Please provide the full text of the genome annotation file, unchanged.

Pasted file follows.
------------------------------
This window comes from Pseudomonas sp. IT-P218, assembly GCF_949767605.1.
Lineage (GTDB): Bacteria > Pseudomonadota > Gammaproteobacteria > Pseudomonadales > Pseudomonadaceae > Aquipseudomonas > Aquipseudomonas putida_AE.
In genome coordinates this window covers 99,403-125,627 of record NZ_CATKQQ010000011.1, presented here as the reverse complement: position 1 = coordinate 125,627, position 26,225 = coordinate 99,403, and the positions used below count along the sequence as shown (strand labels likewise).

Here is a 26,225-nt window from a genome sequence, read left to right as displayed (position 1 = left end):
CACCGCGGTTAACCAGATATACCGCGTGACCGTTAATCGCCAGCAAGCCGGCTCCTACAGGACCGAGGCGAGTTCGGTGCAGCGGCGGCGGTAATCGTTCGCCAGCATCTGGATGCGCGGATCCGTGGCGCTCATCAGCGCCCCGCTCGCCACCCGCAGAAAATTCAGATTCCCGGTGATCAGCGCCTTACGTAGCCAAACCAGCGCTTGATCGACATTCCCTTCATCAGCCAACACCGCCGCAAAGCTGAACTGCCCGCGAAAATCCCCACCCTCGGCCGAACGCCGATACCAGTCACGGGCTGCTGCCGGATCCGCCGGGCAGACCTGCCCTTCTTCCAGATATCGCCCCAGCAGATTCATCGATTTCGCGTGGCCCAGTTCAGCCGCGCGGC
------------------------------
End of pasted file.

This window comes from Pseudomonas sp. IT-P218, assembly GCF_949767605.1.
Lineage (GTDB): Bacteria > Pseudomonadota > Gammaproteobacteria > Pseudomonadales > Pseudomonadaceae > Aquipseudomonas > Aquipseudomonas putida_AE.
In genome coordinates this window covers 99,403-125,627 of record NZ_CATKQQ010000011.1, presented here as the reverse complement: position 1 = coordinate 125,627, position 26,225 = coordinate 99,403, and the positions used below count along the sequence as shown (strand labels likewise).

Here is a 26,225-nt window from a genome sequence, read left to right as displayed (position 1 = left end):
CACCGCGGTTAACCAGATATACCGCGTGACCGTTAATCGCCAGCAAGCCGGCTCCTACAGGACCGAGGCGAGTTCGGTGCAGCGGCGGCGGTAATCGTTCGCCAGCATCTGGATGCGCGGATCCGTGGCGCTCATCAGCGCCCCGCTCGCCACCCGCAGAAAATTCAGATTCCCGGTGATCAGCGCCTTACGTAGCCAAACCAGCGCTTGATCGACATTCCCTTCATCAGCCAACACCGCCGCAAAGCTGAACTGCCCGCGAAAATCCCCACCCTCGGCCGAACGCCGATACCAGTCACGGGCTGCTGCCGGATCCGCCGGGCAGACCTGCCCTTCTTCCAGATATCGCCCCAGCAGATTCATCGATTTCGCGTGGCCCAGTTCAGCCGCGCGGC